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I'm using find to all files in directory, so I get a list of paths. However, I need only file names. i.e. I get ./dir1/dir2/file.txt and I want to get file.txt

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5 Answers 5

up vote 83 down vote accepted
find /dir1 -type f -printf "%f\n"
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2  
Clearly the answer, but it lacks detail. –  Jason McCreary Sep 20 '13 at 15:31
5  
this is for GNU only –  ofarouk Jan 9 '14 at 9:35
    
This doesn't work for me when I use multiple file types (-o switch) –  Urchin Feb 13 '14 at 23:56
1  
find: -printf: unknown primary or operator –  holms May 15 '14 at 14:05
    
@Urchin No reason it shouldn't so long as you have correct logic (i.e. -o has lower precedence than implied -a, so you will often want to group your -o arguments) –  BroSlow Jul 29 '14 at 5:00

If your find doesn't have a -printf option you can also use basename:

find ./dir1 -type f -exec basename {} \;
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2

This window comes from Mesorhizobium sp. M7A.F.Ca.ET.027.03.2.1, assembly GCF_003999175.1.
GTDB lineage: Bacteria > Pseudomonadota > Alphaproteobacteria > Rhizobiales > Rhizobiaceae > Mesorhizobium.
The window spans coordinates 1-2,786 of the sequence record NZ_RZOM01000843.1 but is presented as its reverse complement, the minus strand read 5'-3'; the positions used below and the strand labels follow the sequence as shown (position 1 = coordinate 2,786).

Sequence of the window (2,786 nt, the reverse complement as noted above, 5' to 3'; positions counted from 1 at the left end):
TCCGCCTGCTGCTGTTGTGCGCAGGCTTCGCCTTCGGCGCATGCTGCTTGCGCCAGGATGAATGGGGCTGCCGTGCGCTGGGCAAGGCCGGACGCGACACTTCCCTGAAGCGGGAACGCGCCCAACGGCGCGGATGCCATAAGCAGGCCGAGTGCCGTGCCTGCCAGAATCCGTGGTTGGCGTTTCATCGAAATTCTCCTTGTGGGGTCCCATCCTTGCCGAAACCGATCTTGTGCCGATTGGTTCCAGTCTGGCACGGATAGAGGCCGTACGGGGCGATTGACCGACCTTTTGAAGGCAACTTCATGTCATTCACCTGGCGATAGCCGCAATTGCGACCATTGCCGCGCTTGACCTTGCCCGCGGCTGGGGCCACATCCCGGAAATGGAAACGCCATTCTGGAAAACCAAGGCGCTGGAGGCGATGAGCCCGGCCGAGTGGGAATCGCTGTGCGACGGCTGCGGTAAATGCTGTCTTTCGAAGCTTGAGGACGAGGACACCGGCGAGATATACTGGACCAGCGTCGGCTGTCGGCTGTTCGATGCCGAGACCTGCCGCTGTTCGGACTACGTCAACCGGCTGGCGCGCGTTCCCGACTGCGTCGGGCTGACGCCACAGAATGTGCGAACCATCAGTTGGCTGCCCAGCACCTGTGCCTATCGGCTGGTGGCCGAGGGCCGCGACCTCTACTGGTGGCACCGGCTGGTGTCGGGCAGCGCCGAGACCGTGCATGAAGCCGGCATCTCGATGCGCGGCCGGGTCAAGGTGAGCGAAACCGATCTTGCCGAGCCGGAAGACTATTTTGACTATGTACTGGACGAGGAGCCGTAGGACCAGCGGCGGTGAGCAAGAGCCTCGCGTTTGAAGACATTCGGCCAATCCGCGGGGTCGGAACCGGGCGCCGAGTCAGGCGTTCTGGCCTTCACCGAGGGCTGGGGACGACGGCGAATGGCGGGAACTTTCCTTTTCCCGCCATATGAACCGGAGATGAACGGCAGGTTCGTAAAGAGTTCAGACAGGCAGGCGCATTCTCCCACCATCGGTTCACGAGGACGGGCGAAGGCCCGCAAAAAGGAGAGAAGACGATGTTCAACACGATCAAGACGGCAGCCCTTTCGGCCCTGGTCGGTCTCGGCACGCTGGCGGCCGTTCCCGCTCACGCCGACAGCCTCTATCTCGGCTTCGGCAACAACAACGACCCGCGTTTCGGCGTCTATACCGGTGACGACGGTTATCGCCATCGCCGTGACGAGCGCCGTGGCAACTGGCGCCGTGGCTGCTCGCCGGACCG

Quoting the semicolon is another way to disambiguate: ... {} ';' –  davidchambers Dec 27 '12 at 22:13
3  
works on osx, finally ! –  holms May 15 '14 at 14:06

If you are using GNU find

find . -type f -printf "%f\n"

Or you can use a programming language such as Ruby(1.9+)

$ ruby -e 'Dir["**/*"].each{|x| puts File.basename(x)}'

If you fancy a bash (at least 4) solution

shopt -s globstar
for file in **; do echo ${file##*/}; done
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If you want to run some action against the filename only, using basename can be tough for example

This -

find ~/clang+llvm-3.3/bin/ -type f -exec echo basename {} \;

will just echo basename /my/found/path. Not what we want if we want to execute on the filename.

but you can then xargs the output. for example to kill the files in a dir based on names in another dir:

cd dirIwantToRMin; find ~/clang+llvm-3.3/bin/ -type f -exec basename {} \; | xargs rm

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On an other page (makandracards) I've found a solution, that gives just the newest file name:

ls -1tr * | tail -1 (thanks goes to Arne Hartherz).

I used it for cp:

cp `ls -1tr * | tail -1` /tmp/
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